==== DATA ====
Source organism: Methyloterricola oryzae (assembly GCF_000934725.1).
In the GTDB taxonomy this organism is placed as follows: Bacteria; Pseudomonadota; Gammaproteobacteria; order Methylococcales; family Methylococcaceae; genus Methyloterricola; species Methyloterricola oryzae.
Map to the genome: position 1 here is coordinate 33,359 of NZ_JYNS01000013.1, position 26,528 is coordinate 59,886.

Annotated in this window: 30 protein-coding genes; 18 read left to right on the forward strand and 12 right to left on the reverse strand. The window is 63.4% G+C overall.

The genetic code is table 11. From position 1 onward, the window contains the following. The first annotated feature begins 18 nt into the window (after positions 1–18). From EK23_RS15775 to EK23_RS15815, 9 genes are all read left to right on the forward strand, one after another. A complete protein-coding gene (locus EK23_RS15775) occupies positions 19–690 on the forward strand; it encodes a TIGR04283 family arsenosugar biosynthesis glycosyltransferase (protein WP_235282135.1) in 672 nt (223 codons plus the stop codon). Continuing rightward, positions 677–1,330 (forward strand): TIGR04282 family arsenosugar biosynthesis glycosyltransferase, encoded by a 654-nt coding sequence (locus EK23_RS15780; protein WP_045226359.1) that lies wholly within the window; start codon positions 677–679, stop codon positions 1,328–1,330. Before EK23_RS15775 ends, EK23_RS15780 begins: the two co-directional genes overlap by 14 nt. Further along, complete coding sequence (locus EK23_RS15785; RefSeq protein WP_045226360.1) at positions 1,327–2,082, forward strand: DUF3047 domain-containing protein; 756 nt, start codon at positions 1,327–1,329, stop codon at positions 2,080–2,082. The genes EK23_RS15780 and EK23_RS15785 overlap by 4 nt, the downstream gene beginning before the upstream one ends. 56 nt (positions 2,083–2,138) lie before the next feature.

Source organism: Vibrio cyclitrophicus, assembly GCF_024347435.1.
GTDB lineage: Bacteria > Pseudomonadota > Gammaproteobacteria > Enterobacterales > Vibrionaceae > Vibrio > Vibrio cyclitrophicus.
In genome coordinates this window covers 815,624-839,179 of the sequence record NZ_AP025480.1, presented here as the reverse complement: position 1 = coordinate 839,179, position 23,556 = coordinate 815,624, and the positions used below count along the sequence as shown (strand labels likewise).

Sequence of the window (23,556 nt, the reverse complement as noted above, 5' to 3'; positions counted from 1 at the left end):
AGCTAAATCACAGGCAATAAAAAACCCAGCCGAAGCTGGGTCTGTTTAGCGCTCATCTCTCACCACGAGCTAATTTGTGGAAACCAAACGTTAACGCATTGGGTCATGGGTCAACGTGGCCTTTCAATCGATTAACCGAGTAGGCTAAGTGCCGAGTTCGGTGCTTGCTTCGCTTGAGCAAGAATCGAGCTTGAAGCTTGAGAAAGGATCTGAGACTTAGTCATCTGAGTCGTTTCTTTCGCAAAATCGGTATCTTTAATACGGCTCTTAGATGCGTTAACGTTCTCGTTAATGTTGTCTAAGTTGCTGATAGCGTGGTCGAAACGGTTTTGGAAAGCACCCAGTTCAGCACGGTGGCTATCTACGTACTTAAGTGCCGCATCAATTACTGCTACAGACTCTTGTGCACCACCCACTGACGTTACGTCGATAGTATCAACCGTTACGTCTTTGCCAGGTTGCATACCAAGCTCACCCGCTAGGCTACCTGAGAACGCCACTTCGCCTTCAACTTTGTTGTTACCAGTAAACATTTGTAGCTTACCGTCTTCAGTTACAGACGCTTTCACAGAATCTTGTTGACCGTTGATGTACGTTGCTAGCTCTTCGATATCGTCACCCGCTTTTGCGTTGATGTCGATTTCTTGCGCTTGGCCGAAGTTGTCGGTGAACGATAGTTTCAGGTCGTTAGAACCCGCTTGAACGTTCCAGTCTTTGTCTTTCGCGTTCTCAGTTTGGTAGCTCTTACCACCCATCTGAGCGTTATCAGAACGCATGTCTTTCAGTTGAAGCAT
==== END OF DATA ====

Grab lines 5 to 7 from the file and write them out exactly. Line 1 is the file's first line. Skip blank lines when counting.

The genetic code is table 11. From position 1 onward, the window contains the following. The first annotated feature begins 18 nt into the window (after positions 1–18). From EK23_RS15775 to EK23_RS15815, 9 genes are all read left to right on the forward strand, one after another. A complete protein-coding gene (locus EK23_RS15775) occupies positions 19–690 on the forward strand; it encodes a TIGR04283 family arsenosugar biosynthesis glycosyltransferase (protein WP_235282135.1) in 672 nt (223 codons plus the stop codon). Continuing rightward, positions 677–1,330 (forward strand): TIGR04282 family arsenosugar biosynthesis glycosyltransferase, encoded by a 654-nt coding sequence (locus EK23_RS15780; protein WP_045226359.1) that lies wholly within the window; start codon positions 677–679, stop codon positions 1,328–1,330. Before EK23_RS15775 ends, EK23_RS15780 begins: the two co-directional genes overlap by 14 nt. Further along, complete coding sequence (locus EK23_RS15785; RefSeq protein WP_045226360.1) at positions 1,327–2,082, forward strand: DUF3047 domain-containing protein; 756 nt, start codon at positions 1,327–1,329, stop codon at positions 2,080–2,082. The genes EK23_RS15780 and EK23_RS15785 overlap by 4 nt, the downstream gene beginning before the upstream one ends. 56 nt (positions 2,083–2,138) lie before the next feature.

Source organism: Vibrio cyclitrophicus, assembly GCF_024347435.1.
GTDB lineage: Bacteria > Pseudomonadota > Gammaproteobacteria > Enterobacterales > Vibrionaceae > Vibrio > Vibrio cyclitrophicus.